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Millennials are perhaps the most maligned generation of all, often accused of living at home longer than previous generations while simultaneously being a combination of lazy, unemployed and selfish. But the results of new study by the listing site Trulia suggests that Millennials have more in common with previous generations than differences.

For the study, Trulia used the Census’ Current Population Survey (CPS) to look at Millennials aged 28 through 32 years old, or “those old enough to be out of school but still fairly fresh in the labor market,” with regards to homeownership, employment status and income.

It then compared the CPS data for Millennials to older adults in their “prime working years” (aged 33 to 55 years) at various points in history over the last 55 years.

Trulia discovered that the “gap in success” remained constant through the years, indicating that many of our beliefs about Millennials being “the worst generation” are unfounded. Young adults of all generations have struggled in the same way, says Trulia.

One of the biggest myths about Millennials is that they tend to live at home longer. In 2016, nearly 15 percent of Millennials between 28 and 32 years old lived at home, while 5.5 percent of adults 33 to 55 lived at home with parents or grandparents — indicating that older Millennials were 2.7 times more likely to live at home than adults 33 through 55.

Comparatively, in 1999, young Generation Xers were 2.2 times as likely to still be living at home compared to their older peers. And 2.8 percent of young Baby Boomers in 1982 hadn’t left the nest.

The likelihood that young adults would still be living at home during the timeframe of the study hit a low in 1964, when young adults of “the Silent Generation” were only 1.8 times more likely to live at home when compared to their older peers, according to Trulia. The Silent Generation also had a high rate of home ownership.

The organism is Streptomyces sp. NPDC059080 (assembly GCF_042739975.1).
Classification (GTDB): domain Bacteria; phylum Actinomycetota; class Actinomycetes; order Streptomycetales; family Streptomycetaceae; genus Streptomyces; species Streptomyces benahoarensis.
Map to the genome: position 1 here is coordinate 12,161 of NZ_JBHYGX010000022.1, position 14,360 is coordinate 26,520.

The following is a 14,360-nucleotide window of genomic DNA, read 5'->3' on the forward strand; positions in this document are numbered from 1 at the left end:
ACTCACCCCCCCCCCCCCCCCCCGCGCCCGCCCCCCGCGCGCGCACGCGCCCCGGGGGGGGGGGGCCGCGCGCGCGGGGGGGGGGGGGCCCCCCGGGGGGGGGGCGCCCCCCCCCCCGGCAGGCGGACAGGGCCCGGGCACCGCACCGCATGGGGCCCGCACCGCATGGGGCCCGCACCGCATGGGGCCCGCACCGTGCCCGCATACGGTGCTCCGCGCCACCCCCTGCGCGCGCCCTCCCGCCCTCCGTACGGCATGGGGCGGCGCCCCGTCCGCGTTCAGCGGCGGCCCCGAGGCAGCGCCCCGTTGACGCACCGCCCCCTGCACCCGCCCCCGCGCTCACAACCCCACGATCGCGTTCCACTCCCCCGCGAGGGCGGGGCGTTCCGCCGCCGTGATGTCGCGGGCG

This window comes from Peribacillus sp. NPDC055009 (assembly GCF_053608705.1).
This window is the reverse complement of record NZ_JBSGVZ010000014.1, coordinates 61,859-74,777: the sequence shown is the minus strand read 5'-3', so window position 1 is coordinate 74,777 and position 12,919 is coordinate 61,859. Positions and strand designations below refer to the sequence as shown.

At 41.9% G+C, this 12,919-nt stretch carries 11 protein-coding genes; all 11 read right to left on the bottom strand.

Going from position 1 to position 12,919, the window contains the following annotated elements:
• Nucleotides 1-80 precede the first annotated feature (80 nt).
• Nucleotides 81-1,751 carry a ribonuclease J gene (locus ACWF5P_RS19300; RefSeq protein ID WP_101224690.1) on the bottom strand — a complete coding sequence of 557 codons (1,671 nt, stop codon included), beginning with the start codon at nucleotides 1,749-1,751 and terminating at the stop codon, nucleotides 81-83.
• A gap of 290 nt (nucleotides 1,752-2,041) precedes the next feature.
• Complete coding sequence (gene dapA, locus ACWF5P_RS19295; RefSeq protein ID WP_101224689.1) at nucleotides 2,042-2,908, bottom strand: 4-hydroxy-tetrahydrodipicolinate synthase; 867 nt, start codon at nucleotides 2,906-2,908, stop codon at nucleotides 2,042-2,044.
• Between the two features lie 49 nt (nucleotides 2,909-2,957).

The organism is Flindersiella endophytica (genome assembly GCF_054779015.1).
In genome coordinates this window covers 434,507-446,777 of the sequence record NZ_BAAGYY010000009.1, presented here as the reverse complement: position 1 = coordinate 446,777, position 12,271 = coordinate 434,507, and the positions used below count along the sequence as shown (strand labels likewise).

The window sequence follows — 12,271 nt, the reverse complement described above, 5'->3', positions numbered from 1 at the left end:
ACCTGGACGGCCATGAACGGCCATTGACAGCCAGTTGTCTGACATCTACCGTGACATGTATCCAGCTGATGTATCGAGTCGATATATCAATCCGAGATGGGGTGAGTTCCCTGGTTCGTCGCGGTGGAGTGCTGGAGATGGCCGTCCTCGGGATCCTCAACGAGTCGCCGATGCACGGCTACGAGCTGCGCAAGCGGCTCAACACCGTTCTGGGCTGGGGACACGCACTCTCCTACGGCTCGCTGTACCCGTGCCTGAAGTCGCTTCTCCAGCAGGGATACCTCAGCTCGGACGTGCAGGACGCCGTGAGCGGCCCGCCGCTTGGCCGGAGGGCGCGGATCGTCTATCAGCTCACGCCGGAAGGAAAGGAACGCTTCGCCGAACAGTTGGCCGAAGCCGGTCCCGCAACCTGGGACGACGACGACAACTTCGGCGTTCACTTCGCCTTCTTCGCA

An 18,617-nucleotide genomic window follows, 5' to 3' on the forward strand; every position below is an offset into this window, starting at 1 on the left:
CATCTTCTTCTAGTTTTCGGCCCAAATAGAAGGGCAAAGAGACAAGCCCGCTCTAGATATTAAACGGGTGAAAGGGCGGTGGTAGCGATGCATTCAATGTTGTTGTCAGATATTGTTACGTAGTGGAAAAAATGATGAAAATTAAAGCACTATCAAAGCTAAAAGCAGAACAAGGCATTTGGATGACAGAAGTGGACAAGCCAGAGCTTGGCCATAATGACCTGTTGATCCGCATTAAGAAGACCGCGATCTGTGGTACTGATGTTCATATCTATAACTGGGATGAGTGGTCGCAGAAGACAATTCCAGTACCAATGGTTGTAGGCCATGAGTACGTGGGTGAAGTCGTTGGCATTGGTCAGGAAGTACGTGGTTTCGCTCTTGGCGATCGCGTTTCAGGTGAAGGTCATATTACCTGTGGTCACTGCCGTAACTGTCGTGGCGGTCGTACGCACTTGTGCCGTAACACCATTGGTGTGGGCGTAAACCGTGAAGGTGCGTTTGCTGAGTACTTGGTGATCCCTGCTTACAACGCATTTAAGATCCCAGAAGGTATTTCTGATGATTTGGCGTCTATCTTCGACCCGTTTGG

And while Millennials are often categorized as being unemployed, Trulia found that recessions tend to affect younger generations the most. They tend to lose jobs more quickly than their older co-workers, and are often forced to move back home while they look for work.

“Since 1962, the 28-32 cohort who are unemployed but looking for work has oscillated at a level 30 percent higher than that of their older peers,” says Trulia. Young Millennials today are about 30 percent more likely to be unemployed compared to their older peers, compared to rates between 41 percent and nearly 52 percent of young adults during the late 1970s, 1980s and early 1990s. So young Millennials are in fact more employed compared to their older peers than previous generations, according to Trulia’s data.

A major area where the generations diverge is home ownership. Millennials have the lowest rate of home ownership since 1975. In 2016, about 39 percent of young Millennials owned their own home, compared to just over 63 percent of their older peers.

Young adults have been putting off “big life moments” like marriage, having kids, and buying a home in recent years in many cases due to financial stress. Student loan debt and slow wage growth are often cited as the principal causes of the financial stress facing Millennials.

“The big takeaway from all this study is that it is important to distinguish between what young people typically do and what older or younger adults seem to be doing at unusual rates,” Trulia concludes.

Young adults today aren’t necessarily any better or worse off than previous generations. Many of the inferences being made about Millennials are “being made outside the context of what every young adult does at unusually high or low rates and regardless of where the long-term trends have been pointing for decades.”

Click here to read the entire report.

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